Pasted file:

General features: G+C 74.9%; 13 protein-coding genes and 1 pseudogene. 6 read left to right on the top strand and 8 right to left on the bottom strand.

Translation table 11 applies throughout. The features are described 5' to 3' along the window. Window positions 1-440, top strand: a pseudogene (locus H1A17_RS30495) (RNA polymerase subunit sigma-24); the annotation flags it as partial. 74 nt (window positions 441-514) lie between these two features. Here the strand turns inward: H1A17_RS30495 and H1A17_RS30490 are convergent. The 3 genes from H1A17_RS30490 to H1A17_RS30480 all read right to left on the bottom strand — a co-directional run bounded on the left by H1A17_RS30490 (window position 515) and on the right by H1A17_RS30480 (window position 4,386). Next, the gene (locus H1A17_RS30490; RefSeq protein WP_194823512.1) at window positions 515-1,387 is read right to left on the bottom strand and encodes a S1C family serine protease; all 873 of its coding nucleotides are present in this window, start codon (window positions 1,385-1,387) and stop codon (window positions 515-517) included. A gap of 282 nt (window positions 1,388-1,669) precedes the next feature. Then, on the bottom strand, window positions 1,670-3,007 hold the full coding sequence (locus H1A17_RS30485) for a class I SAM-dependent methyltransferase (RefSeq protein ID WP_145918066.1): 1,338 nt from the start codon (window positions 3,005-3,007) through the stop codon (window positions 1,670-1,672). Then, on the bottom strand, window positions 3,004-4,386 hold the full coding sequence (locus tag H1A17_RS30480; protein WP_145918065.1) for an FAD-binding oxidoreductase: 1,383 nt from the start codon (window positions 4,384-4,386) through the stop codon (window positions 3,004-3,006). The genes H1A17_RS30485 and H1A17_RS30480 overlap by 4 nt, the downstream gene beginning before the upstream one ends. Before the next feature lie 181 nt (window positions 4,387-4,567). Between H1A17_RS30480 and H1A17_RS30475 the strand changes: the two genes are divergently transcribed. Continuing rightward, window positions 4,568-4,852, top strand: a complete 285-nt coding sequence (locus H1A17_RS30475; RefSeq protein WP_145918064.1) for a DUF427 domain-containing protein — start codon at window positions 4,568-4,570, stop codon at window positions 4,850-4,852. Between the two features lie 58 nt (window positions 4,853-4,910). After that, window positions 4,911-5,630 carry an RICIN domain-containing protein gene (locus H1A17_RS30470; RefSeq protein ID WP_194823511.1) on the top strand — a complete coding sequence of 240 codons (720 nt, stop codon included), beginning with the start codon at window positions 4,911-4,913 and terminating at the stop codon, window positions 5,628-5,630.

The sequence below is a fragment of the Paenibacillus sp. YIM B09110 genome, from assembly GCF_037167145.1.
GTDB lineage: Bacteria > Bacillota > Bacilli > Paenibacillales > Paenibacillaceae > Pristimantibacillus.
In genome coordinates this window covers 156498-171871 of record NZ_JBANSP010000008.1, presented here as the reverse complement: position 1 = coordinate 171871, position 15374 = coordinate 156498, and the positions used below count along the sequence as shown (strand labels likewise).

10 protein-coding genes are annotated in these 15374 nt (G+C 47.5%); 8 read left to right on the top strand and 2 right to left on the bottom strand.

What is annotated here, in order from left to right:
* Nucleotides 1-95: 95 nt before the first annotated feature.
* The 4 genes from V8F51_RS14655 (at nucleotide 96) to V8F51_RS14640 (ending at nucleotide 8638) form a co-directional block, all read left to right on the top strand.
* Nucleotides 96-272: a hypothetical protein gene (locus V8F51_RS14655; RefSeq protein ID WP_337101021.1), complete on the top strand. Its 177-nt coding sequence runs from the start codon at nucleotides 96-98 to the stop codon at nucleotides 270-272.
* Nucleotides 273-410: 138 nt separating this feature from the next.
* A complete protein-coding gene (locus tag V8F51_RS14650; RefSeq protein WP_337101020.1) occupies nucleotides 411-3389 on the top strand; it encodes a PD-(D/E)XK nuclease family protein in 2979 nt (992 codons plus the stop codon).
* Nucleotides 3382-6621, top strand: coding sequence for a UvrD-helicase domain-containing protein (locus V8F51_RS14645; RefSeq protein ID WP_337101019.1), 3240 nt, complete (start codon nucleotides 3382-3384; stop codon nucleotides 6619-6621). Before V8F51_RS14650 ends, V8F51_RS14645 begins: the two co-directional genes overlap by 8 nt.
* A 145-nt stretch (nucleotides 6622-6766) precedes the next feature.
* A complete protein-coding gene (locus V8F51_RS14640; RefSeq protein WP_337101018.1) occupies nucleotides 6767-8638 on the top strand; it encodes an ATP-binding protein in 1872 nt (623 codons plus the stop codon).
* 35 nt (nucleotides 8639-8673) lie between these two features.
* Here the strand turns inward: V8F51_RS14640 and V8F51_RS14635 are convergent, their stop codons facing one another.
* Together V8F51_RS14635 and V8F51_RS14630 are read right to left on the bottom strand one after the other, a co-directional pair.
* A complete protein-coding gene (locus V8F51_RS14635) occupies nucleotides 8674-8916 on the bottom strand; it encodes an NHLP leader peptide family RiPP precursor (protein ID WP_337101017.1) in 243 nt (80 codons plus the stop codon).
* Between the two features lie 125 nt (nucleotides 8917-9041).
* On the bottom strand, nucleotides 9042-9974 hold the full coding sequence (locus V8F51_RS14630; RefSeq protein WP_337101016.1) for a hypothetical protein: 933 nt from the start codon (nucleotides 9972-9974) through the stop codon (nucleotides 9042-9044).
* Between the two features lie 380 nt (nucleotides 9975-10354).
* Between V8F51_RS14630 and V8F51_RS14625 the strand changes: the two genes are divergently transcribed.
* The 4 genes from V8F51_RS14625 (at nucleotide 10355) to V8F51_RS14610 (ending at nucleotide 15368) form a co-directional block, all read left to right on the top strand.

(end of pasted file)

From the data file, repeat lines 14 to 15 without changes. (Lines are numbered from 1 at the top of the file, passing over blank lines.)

* A 145-nt stretch (nucleotides 6622-6766) precedes the next feature.
* A complete protein-coding gene (locus V8F51_RS14640; RefSeq protein WP_337101018.1) occupies nucleotides 6767-8638 on the top strand; it encodes an ATP-binding protein in 1872 nt (623 codons plus the stop codon).